I had the pleasure of reading The Janus Affair: A Ministry of Peculiar Occurrences Novel by Tee Morris and Pip Ballantine over the last week. Before I get into the whys and wherefores of that pleasantness, allow me to get a few things out of the way, in case these names or this book series is new to you.

Tee Morris is an actor, author, and podcaster from the Virginia area. He’s written fiction and non-fiction and I’m absolutely a fan of his style. Pip Ballantine is also an author and a podcaster and has come from New Zealand to live in the states and write full time. I’ve enjoyed many of the things she’s written as well. Together they’ve begun a journey into the world of steampunk (more on what that is here). It started with Phoenix Rising and a series of podcast short stories written by authors from around the world. This book is the sequel to those efforts.

It concerns two agents, Wellington Books and Eliza Braun, who work in a rather passive way as archivists for Great Britain’s Ministry of Peculiar Occurrences. Think X-files filtered through the sepia lens of Victorian England and you’re on the right track. Notable suffragists have been disappearing under mysterious circumstances and the two agents take it upon themselves, due to some personal relationships, to investigate. Doing so requires secrecy, danger, and no small amount of political maneuvering. They dodge mysterious assassins and their own supervisor’s scrutiny to get to the bottom of the mystery.

So, how was it? I’m an author myself and I can tell you from experience that writing with a partner is hard. I’ve read and reviewed a number of collaborations over the years. Done well, it takes the talents of both authors and creates something greater than the sum of its parts. Done poorly it’s a complete and utter train wreck. This book fails squarely in the former category.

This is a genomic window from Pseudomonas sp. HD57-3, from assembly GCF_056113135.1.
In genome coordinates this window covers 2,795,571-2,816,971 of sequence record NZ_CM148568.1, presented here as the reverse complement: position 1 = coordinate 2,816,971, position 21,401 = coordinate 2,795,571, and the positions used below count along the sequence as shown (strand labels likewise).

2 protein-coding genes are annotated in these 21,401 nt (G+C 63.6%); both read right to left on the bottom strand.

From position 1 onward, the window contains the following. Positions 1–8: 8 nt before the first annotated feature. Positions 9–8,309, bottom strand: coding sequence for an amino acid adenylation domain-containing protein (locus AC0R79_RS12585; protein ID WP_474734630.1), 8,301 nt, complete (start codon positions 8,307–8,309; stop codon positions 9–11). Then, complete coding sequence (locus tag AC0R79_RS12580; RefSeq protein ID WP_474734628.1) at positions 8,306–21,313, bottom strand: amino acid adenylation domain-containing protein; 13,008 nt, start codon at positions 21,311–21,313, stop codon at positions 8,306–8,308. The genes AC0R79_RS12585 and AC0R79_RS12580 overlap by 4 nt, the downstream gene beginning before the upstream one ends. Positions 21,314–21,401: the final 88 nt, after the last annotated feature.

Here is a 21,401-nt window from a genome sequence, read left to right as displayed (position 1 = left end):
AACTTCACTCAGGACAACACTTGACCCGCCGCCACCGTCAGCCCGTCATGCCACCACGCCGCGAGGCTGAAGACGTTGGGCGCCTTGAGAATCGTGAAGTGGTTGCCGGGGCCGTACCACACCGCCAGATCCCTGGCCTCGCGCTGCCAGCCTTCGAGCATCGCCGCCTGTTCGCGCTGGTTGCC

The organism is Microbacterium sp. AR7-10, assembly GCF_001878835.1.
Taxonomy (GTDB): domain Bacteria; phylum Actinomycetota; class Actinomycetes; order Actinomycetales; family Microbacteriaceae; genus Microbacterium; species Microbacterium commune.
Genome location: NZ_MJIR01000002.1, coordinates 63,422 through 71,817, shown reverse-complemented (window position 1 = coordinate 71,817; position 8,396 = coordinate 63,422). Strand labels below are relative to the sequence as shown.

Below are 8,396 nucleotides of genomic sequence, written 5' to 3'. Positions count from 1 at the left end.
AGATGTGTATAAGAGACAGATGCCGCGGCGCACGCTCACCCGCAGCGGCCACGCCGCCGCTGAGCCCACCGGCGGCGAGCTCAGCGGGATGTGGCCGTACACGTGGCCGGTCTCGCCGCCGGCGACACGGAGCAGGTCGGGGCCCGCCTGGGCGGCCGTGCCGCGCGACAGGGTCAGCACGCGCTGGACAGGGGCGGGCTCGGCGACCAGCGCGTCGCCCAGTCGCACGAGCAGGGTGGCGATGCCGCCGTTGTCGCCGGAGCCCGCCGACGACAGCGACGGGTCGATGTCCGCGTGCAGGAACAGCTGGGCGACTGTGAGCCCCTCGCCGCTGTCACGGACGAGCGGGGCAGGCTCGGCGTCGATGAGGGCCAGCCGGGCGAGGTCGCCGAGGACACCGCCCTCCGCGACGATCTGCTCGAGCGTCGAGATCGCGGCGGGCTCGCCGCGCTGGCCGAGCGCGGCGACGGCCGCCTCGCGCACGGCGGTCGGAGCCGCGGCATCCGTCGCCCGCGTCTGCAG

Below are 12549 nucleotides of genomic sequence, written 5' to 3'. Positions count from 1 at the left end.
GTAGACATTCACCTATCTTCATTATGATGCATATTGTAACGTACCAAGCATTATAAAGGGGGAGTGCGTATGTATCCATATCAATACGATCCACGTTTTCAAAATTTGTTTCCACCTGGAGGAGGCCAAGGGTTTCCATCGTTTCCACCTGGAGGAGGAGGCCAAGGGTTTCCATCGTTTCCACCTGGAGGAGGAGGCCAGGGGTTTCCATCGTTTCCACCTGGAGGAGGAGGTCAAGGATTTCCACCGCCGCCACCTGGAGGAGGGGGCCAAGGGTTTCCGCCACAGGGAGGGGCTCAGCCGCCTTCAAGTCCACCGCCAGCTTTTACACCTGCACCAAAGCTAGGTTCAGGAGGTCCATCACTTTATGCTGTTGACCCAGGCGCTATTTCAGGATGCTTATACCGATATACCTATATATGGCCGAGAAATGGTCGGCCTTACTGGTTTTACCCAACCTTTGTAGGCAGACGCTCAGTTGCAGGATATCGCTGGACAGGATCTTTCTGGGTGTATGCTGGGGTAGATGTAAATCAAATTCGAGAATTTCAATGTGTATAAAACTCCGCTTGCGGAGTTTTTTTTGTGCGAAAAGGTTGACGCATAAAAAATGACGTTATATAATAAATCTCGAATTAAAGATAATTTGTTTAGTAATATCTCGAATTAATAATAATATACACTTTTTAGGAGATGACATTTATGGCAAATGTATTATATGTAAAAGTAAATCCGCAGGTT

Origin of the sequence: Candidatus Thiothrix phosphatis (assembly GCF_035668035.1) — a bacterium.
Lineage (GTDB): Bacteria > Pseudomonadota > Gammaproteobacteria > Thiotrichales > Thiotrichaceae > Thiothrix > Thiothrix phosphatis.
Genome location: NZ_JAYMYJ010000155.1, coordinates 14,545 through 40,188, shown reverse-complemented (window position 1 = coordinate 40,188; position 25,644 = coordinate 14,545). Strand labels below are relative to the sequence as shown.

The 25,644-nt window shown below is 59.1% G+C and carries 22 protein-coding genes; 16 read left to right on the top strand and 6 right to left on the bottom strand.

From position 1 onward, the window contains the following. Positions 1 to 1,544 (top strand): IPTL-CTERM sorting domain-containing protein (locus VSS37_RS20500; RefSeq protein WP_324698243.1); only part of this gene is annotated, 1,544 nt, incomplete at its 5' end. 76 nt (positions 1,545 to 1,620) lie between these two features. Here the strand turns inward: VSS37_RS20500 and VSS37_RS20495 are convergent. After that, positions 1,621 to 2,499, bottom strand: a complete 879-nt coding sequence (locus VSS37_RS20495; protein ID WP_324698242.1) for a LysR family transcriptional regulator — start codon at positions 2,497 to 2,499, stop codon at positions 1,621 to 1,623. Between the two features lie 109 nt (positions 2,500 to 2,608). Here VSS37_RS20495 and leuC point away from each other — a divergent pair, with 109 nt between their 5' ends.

Tee’s ability to create cracking good dialog and action is one of the things I love about his work. Pip’s talent in writing romance and creating lush worlds full of detail is something I appreciate as well. Together they have created quite an enjoyable tale. The thing that impresses me most is, there are no seams that I can see. They have taken their different abilities and points of view and fused them. I’m sure that no small amount of credit for that goes to an editor or two somewhere along the line, but even the best editor can’t create gems from dross, and this is a gem.

If you like high adventure with a mix of humor, romance, and a dash of social commentary, then this is indeed a book for you. If you’re not a fan of steampunk or don’t even know what that is I’d still give this world a shot. Fair warning, it can lead to addiction.

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